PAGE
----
The Fed does much the same, although as Travlin states, they don't act directly with Treasury but through the intermediary of Primary Dealers. The main reason seems to be to add smoke to the transaction as part of their smoke and mirrors obfuscation,
Groucho examines the Federal Reserve Act...
The question is Is Fed creating the money(priniting) or creating debt.
My understanding is that the FED is creating money and it is the treasury that is creating debt. The treasury creates bonds, which are a general obligation of the US citizens, to finance the government operations and generally sells these through its network of primary dealers. However if an individual or normal institution buys these bonds, no new money is created. In this case existing money is loaned to the US government at interest.
If a bank is the purchaser, it also must use existing money to buy the bond but it can then use that bond as reserves for its fractional lending and therefore create ~ x10 the bond value in new loans. The problem right now is that the banks have tons of excess reserves that are not being fractionally loaned out right now because in reality there are not enough good creditors to loan money too.
The final option for purchasing of government bonds is the FED. When the FED buys bonds, money is created out of thin air and the bonds are added to the FED balance sheet. The FED is not constrained like a normal bank by fractional reserve or anything else except the possible fear of congress getting wise to their scam and starting to take a more careful look at their operations and balance sheet.
Because the whole system is based on growth, and can potentially collapse into a black hole of debt if the money system is not growing, the FED has decided that it is worth the risk and basically stated it will create $600 of new money to finance the governments operations and keep interest rates lower than they would otherwise be. This could work in the short term, while money velocity is low, but it is hard to see how this creates anything but more problems in the long term.
I kind of wonder if Peter Schiff is right and this is all just a ruse to allow the FED to step in if/when an auction fails. I also thought the person at zerohedge had it spot on when it discussed how the Democrats/Republicans are arguing about a few % change in the income tax, while the FED without any oversight, is doing actions that could potentially devalue EVERYONES income and savings by >10% seems completely crazy. I guess it is just the morally bankrupt system we live under until we END THE FED!
That does not completely agree with my understanding. While banks certainly cannot create money unconstrained in the same way as the FED can, every new loan from a commercial banks is creating money out of thin air. The difference is that the commercial bank does need to have reserves on deposit or else it cannot create the new loan (out of thin air). This is not even as great of constraint as it appears because if banks are short reserves they can get loans in the interbank loan network from other banks that have excess reserves. The problem comes when there are very few credit worthy borrowers as there are now. Banks don't make any loans and just sit on their reserves.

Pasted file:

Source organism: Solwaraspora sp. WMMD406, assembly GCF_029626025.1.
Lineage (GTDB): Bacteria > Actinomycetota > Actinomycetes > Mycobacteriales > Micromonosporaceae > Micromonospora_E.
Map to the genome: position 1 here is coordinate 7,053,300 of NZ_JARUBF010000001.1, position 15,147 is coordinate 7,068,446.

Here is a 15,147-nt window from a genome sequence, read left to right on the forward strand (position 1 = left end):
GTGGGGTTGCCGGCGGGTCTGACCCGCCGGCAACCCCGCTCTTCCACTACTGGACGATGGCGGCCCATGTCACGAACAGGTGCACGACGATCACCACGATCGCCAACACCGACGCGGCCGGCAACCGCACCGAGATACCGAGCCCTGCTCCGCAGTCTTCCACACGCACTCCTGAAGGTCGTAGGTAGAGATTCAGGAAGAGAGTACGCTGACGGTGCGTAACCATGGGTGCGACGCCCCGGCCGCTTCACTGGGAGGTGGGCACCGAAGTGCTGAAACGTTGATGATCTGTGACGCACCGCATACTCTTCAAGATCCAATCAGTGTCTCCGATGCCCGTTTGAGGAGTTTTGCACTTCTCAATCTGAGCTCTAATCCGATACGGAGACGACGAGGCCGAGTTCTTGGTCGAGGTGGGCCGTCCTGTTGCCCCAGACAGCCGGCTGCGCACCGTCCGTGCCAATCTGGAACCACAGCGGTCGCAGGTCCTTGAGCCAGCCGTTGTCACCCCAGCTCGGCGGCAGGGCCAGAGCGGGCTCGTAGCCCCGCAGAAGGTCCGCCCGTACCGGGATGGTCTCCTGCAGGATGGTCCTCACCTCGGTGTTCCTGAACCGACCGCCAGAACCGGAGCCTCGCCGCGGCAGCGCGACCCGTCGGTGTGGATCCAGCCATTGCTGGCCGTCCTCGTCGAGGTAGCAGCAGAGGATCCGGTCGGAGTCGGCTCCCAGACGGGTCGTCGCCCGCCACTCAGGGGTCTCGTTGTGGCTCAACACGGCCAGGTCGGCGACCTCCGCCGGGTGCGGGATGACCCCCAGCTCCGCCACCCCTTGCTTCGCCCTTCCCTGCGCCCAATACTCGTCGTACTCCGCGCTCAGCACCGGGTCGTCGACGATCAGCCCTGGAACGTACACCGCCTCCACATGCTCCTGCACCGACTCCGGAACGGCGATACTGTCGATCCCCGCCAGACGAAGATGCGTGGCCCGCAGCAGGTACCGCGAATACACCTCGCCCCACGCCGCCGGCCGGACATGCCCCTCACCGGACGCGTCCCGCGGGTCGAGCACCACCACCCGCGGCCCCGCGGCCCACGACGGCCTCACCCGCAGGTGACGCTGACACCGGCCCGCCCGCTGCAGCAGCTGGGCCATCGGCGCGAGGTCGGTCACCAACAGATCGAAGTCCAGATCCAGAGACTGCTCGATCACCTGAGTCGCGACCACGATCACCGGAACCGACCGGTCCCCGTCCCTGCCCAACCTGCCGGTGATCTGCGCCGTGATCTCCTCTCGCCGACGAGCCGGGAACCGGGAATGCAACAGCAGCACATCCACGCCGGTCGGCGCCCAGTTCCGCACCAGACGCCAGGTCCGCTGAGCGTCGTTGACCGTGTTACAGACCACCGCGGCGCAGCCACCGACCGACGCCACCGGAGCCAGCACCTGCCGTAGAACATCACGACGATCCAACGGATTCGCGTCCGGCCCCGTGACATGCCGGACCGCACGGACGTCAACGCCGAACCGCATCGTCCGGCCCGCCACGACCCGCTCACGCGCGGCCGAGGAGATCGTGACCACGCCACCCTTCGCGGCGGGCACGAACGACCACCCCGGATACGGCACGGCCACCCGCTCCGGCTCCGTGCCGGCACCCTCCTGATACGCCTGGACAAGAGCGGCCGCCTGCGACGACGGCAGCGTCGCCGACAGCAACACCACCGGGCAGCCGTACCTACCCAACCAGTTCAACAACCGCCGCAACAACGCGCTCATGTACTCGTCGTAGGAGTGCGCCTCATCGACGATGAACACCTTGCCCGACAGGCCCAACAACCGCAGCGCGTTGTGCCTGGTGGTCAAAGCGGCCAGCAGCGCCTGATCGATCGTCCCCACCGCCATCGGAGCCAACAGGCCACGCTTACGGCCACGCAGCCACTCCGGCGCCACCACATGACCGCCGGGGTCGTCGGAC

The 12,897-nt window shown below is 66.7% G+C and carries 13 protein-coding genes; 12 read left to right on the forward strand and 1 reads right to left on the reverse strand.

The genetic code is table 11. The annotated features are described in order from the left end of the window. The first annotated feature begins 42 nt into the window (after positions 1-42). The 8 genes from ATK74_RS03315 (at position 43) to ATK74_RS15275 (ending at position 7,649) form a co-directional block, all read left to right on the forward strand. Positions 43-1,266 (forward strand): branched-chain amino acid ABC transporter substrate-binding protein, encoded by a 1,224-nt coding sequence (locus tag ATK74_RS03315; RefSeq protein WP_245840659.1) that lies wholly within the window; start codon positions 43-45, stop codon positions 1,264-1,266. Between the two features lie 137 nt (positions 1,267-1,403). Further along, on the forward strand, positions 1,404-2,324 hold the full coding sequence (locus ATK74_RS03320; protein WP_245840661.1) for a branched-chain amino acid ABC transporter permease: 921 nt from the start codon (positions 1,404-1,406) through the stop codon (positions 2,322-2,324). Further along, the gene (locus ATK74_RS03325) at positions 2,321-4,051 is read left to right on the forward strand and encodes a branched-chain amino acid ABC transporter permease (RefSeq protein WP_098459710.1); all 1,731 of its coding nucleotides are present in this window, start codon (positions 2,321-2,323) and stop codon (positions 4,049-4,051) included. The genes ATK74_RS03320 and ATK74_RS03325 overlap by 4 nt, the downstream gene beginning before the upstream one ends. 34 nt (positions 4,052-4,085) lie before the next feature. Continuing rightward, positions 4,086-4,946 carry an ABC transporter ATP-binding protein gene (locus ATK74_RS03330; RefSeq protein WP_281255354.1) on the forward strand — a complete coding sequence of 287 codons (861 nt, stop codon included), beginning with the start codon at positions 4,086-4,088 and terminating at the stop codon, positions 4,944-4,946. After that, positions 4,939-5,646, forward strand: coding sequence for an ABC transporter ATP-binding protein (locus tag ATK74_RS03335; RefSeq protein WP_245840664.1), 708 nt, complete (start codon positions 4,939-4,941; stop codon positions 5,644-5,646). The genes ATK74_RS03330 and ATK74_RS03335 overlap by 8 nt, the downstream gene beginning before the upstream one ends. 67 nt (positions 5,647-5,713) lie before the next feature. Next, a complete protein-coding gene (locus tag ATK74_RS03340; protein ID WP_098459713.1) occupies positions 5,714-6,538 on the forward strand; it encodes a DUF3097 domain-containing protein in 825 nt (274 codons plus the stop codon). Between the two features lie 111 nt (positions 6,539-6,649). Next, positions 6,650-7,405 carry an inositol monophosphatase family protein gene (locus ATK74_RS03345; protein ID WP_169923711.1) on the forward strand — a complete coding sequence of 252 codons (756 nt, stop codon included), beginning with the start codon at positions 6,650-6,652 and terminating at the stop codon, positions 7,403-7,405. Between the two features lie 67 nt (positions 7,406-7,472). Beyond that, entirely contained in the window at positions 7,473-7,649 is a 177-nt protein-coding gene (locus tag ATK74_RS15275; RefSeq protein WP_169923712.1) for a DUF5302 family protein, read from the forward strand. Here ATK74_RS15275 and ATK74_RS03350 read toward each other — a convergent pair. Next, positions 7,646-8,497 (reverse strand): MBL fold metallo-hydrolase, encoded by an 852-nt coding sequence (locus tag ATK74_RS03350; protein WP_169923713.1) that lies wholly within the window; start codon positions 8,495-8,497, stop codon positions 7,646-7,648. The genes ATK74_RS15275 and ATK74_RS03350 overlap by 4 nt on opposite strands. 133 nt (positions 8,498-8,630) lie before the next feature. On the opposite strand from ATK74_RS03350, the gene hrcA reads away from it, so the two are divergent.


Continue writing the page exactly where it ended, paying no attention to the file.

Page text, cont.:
So in summary, my understanding is that banks do create money out of thin air and that often times these loans are made before the actual backing deposits are found. Otherwise, I agree with the rest of what Travlin was saying.
For me, it helps to look at the Federal Reserve's own H.4.1 statement, issued every Thursday evening. The latest one shows the following holdings:
U.S. Treasury securities ... $839.990 billion
Federal agency debt securities ... $149.681 billion
Mortgage backed securities ... $1,051.037 billion
U.S. Treasury securities ... $839.990 billion
Federal agency debt securities ... $149.681 billion
Mortgage backed securities ... $1,051.037 billion
If the Fed buys $600 billion more of Treasuries, then their Treasury holdings should rise from $840 billion to $1.44 trillion.
However, the Fed also has said that as the principal of their mortgage backed securities is paid off, they will reinvest those payments into Treasuries too. This amount can only be estimated, not known exactly, since it depends on home sales and refi rates. But if $300 billion of MBS principal is paid off, then the Fed's MBS holdings would shrink to $750 billion, while the Treasury category could rise as high as $1.75 trillion.
All of these third-party debt securities add to the monetary base, which consists mainly of currency and banks' reserves with the Fed. As the Fed's H.3 report shows, banks already have $969 billion of excess reserves at the Fed. Presumably QE2 will increase their excess reserves to the $1.5 to 2.0 trillion level. But since reserves are not constraining bank lending now, it's unclear why even higher excess reserves would have any direct effect.
Bensane Bernanke has stated that he wants to 'influence expectations.' Posing as a mad inflationist with a sorcerer's assistant printing press that won't stop has certainly changed perceptions, that's for sure.
That does not completely agree with my understanding. While banks certainly cannot create money unconstrained in the same way as the FED can, every new loan from a commercial banks is creating money out of thin air. The difference is that the commercial bank does need to have reserves on deposit or else it cannot create the new loan (out of thin air)